Despite intermittent storms, Teaneck’s first Unity Day celebration pressed forward on Sunday as the township tried to heal fractures among its diverse communities.
Planning for Unity Day began in late ‘007 as an outgrowth of a similar celebration held in Teaneck twice last year by the Eid Committee of Bergen County. The Muslim group wanted to expand the event to include all of Teaneck, and eventually create similar events in neighboring towns.
"We want to get rid of fear of the unknown," said Syed Tahir, a member of the Eid Committee.
Teaneck’s Unity Day drew about 1,000 people Sunday. PHOTO BY Josh Lipowsky
Local bands played throughout the day as people wandered through the Richard Rhodda Center browsing through stalls manned by the township’s Jewish, Christian, and Muslim organizations as well as other ethnic and community groups.
Councilmember Jacqueline Kates, chair of the Unity Day steering committee, called the event "a first step" toward healing recent rifts in the community.
"We need to bring people together but not only to talk about how we’re diverse but to work on issues," she said.
Among the event sponsors was Teaneck’s Youth Advisory Board. Tzvi Solomon, a 17-year-old student from Torah Academy of Bergen County and member of the advisory board, said its members wanted to dispel rumors the town’s youth are separated religiously and racially. "Everybody’s a different religion but we’re here together trying to get Teaneck unified," he said.
When she was a member of the town council, state Sen. Loretta Weinberg (D-36) chaired a similar event in 1989 called Diversity Day. Unity Day was a "step forward in the new millennium, celebrating the things we have in common rather than the diversity we all represent," she said. Responding to recent events in Teaneck, Weinberg said, "There is a rift among the different communities hopefully not growing and hopefully a rift that can be healed as people talk to each other now."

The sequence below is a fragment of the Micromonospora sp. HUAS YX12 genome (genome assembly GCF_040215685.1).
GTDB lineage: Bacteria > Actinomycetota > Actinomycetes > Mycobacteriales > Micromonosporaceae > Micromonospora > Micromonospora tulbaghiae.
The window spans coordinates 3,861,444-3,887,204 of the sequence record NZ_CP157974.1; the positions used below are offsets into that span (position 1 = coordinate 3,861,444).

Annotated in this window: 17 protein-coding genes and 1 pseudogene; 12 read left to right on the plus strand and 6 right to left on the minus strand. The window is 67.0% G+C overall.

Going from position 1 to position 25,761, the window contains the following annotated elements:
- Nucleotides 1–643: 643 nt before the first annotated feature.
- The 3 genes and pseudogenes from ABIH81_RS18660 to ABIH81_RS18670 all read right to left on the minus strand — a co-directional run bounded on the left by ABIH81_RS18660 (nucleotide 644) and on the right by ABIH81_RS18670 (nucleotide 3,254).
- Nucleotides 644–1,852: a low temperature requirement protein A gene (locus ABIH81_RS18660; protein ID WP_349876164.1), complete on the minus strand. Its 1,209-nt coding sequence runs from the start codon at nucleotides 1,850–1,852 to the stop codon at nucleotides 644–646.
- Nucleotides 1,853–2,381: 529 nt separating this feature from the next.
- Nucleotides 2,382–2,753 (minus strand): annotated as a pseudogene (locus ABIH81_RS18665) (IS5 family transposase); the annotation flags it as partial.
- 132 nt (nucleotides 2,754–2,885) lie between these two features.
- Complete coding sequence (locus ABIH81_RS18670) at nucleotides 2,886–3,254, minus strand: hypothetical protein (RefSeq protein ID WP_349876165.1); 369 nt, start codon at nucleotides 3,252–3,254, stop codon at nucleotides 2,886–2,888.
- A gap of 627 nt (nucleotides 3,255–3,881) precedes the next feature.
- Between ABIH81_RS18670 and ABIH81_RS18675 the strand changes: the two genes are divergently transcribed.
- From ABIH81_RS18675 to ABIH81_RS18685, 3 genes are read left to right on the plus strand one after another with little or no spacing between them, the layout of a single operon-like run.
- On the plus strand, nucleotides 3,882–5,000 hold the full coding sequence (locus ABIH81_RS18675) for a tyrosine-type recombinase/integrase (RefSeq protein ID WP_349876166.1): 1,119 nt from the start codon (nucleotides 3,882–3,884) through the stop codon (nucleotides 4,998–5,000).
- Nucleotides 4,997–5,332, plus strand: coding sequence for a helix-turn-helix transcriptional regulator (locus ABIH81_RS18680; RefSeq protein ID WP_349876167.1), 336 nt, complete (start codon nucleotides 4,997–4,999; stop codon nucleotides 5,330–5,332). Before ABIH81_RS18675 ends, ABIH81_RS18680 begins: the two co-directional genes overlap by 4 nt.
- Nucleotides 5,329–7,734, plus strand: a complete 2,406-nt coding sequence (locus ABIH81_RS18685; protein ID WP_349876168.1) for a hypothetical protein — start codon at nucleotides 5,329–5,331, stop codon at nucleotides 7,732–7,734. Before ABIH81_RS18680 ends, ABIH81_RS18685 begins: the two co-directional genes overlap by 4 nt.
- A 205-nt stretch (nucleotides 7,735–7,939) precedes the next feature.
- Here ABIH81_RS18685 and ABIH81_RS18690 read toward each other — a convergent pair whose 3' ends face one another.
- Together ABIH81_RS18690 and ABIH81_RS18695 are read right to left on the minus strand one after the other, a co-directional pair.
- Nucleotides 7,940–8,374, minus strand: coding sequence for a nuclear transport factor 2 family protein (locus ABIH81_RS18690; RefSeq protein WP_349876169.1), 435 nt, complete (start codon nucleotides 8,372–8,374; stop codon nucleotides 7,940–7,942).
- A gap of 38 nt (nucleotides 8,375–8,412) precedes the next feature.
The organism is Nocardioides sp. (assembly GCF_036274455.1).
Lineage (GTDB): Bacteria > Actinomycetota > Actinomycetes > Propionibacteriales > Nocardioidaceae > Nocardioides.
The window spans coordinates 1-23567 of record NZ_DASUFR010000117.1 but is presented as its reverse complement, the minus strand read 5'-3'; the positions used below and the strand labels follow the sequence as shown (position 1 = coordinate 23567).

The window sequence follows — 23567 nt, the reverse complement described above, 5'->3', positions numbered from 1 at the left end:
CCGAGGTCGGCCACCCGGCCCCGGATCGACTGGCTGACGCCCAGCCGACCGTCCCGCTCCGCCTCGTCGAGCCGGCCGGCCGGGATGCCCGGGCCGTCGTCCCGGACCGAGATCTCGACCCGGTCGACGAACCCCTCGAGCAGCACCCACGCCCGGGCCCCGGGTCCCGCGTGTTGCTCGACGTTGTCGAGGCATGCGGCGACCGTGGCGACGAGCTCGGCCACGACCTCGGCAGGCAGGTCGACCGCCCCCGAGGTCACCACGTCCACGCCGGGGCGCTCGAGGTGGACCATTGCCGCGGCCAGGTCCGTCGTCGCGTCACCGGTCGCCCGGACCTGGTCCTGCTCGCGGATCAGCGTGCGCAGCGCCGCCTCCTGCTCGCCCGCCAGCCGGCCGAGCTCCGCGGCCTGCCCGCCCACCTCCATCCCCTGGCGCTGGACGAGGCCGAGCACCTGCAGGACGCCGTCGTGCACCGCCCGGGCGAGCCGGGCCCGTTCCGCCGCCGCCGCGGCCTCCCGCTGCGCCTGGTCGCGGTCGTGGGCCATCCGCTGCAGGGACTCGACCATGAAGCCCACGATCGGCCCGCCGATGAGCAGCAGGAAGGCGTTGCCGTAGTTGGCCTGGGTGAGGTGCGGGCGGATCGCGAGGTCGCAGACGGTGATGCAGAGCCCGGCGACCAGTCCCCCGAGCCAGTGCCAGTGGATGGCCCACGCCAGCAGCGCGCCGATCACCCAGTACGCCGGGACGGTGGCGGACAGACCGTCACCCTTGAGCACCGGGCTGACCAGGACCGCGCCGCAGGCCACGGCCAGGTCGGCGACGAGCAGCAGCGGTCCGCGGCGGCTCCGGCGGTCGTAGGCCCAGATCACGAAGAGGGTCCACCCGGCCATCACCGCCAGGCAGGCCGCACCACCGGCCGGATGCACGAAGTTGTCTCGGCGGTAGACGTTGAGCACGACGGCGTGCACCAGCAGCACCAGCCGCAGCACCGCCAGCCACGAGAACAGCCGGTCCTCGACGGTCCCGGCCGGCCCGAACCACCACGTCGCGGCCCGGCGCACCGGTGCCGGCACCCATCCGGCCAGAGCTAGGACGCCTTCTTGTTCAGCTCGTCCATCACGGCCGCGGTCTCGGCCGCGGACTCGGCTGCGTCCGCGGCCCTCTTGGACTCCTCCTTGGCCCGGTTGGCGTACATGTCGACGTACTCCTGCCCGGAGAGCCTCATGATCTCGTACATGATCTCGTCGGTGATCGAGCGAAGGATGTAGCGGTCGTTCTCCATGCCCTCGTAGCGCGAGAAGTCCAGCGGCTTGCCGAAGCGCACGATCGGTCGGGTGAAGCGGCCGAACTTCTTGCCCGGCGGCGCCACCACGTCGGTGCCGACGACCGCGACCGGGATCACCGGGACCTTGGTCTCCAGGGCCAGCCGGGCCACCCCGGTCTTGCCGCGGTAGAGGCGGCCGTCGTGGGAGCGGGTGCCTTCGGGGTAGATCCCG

Tempers in the Jewish community flared during last month’s town council election when councilwoman Monica Honis made a statement that to re-elect her without her running mates would be like sending her to the gas chambers. Shortly after, Honis clarified that she meant gas chambers as an allusion to a form of capital punishment practiced in the United States, but many interpreted her comment as a reference to Nazi death camps.
The statement was widely condemned by Jewish members of the council and the community.
"So much goes on during an election," Honis told The Jewish Standard on Tuesday. "At this stage of the game we should all understand that we should not be manipulated by dirty tricks or by those who use them to maintain their office or get elected."
Those who continue to point to her comment as an offense are "stirring the pot," Honis said, paraphrasing Mayor Elie Katz. She added that she did not think Unity Day helped to unify Teaneck.
"There need to be some real honest steps," she said. "One of the first things to do is we need to look at the things we have in common and realize we have to work to improve the Township of Teaneck instead of worrying about what our differences are."
Those critical of her statement maintained that an apology would be appropriate.
"Monica should have offered an apology for the fact that it is obvious whether this was a misspoken phrase, a misunderstood way of expressing herself the outcome was she has hurt a lot of people," Weinberg said.
Although Teaneck is famous for being the first town with a white majority to desegregate its schools, the township has faced other racial strains in recent years. Weinberg served on the town council in 1990 during a period of heightened racial tension after a white policeman shot a black youth, which resulted in massive demonstrations. Weinberg was confident that just as the township recovered then, it would do so again.
Elsworth James, a member of the Northeast Block Residents, which had a booth at Unity Day, was confident that "Teaneck can heal itself."
"There are enough groups that can make a concerted effort erasing the problems from the last election and other residential problems," he said. "It can be done."